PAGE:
Spotlight on Young Researchers: A gas sensor powered by natural light

 

Many of the things we furnish our homes and office with emit gases that we are oblivious to inhaling. As eliminating these items from our lives is unrealistic, science wants to understand that which we cannot eliminate, thus more effective sensors are needed. Material scientist Rutuja Bhusari combines materials at nanoscale to create a gas sensor powered by nature.

Research has uncovered that there are many dangerous gases present indoor environments – such as cars, offices, homes and more – slowly seeping from chairs, carpets, leather seats or dashboards.  We are not even aware we are inhaling these gases, or in what quantities.

Since we cannot eliminate these things from our lifestyle, science wants to determine at least what levels of such harmful semi-volatile organic gases we are inhaling: Sophisticated, easy-to-implement sensors for these types of gases are needed.

Finding the most efficient way to detect volatile compounds

Material scientist Rutuja Bhusari explains a lot of research is done to detect volatile compounds like acetone and ethanol. Researchers have used different combinations of materials and stimuli to create sensors that can efficiently detect volatile compounds.

“It is established in previously done work that detection of semi-volatile compounds like phthalates – a group of chemicals that act as binding agents and makes plastic flexible – will also follow a similar mechanism to that of volatile compounds. This helps me base my research on concrete foundations and find a way ahead from there,” Rutuja explains.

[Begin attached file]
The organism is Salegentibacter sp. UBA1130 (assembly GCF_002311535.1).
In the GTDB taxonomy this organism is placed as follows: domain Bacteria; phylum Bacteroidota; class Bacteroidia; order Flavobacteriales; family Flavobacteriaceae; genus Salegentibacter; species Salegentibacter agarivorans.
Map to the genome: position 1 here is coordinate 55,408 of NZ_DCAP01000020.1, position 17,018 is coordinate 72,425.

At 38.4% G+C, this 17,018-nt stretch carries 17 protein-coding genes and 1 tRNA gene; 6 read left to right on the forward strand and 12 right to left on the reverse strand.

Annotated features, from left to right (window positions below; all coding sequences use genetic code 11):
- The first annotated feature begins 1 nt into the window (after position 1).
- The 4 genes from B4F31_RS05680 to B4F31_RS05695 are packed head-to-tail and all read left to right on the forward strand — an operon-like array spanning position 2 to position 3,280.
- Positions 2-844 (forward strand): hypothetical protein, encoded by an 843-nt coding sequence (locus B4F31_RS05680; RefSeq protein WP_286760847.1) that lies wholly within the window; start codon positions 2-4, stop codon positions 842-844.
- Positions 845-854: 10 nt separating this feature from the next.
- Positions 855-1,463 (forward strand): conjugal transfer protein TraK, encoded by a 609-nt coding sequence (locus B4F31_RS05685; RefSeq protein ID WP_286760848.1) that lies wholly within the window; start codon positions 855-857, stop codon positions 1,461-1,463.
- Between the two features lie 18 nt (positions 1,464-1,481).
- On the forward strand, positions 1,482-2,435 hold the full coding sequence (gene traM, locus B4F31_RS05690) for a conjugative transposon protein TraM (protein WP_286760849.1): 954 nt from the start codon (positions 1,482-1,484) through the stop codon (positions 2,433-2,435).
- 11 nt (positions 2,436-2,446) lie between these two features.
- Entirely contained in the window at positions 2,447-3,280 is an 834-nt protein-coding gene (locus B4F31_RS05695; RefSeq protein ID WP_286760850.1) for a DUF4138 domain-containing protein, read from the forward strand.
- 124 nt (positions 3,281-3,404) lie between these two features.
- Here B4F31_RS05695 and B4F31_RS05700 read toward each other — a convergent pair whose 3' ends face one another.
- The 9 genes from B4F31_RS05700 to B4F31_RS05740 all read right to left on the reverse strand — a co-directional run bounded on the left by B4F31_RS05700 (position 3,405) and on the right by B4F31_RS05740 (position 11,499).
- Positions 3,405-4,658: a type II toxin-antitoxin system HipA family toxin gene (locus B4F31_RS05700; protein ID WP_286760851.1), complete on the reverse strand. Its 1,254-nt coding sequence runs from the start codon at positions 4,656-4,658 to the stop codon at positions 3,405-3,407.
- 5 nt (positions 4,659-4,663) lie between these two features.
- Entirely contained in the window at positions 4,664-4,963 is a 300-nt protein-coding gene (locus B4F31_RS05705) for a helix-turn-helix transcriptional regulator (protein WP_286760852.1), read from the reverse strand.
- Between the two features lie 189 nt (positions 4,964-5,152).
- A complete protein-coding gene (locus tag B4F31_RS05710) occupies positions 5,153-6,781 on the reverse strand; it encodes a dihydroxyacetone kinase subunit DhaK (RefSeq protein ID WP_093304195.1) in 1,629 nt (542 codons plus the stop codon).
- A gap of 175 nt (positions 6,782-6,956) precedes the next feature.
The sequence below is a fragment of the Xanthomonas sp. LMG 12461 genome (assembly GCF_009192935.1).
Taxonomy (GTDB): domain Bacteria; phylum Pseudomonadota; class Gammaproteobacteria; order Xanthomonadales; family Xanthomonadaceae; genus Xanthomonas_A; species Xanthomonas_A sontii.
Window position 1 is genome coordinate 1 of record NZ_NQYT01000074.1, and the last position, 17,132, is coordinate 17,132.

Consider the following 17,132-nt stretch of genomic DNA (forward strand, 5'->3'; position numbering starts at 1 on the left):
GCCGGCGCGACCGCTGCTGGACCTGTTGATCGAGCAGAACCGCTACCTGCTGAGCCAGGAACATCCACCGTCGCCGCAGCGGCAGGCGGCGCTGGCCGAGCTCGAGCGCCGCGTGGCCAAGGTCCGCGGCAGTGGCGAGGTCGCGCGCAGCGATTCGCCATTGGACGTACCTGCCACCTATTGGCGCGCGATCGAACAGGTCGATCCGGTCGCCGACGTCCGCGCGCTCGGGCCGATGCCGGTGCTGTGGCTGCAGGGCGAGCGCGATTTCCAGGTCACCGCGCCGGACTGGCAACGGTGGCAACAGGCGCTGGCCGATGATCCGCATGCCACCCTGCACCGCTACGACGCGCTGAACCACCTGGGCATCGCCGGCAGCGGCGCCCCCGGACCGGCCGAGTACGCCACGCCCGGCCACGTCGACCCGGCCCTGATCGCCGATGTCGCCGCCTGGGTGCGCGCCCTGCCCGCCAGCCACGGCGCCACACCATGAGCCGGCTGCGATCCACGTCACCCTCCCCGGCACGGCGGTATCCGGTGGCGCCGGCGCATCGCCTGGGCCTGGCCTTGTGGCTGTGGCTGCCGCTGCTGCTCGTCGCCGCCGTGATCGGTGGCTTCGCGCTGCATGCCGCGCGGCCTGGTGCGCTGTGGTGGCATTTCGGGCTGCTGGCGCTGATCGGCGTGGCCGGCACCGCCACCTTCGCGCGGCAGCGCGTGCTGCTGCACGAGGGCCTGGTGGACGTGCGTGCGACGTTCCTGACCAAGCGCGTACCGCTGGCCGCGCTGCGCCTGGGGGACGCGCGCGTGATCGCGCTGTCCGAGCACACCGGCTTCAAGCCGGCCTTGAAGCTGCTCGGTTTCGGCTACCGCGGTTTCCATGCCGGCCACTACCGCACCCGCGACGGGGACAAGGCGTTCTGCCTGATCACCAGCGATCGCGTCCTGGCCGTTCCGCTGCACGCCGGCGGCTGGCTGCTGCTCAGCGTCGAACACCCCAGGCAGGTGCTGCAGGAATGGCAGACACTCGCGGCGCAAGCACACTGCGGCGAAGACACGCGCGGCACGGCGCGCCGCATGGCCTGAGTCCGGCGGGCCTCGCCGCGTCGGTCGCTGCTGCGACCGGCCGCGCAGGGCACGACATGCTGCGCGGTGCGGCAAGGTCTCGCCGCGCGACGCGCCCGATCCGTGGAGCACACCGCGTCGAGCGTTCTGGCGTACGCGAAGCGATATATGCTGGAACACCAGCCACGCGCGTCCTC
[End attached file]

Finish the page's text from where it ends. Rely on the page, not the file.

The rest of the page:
Getting gas sensors to work at room temperature

Gas sensors based on metal oxide materials operate at high temperatures, meaning they need a lot of energy. To reduce the energy consumption, scientists need to find a way to make these gas sensors work as efficiently at lower, or room temperature. However, this is not a straightforward task: Metal oxides are semiconductor in nature, meaning they have either a low or no current at all passing through them. They need external energy source like heat to increase their sensitivity towards presence of different gases in the atmosphere.

Rutuja in the lab testing the materials as gas sensors
Rutuja working on the synthesis of nanomaterials in a chemical lab

“In my work, we use two pathways to overcome this challenge, one is combination of materials and second is using light,” Rutuja explains.

“We prepare a material by combining zinc oxide and copper oxide. Zinc oxide is known to be sensitive to various gases and can already sense at room temperature. However, to be able to operate at room temperature, zinc oxide requires UV light, which in turn requires energy.

“Copper oxide, on the other hand, can absorb visible light. By combining these materials at nanoscale, we aim to make a sensor which operates at room temperature and gets energy from naturally available, visible light.”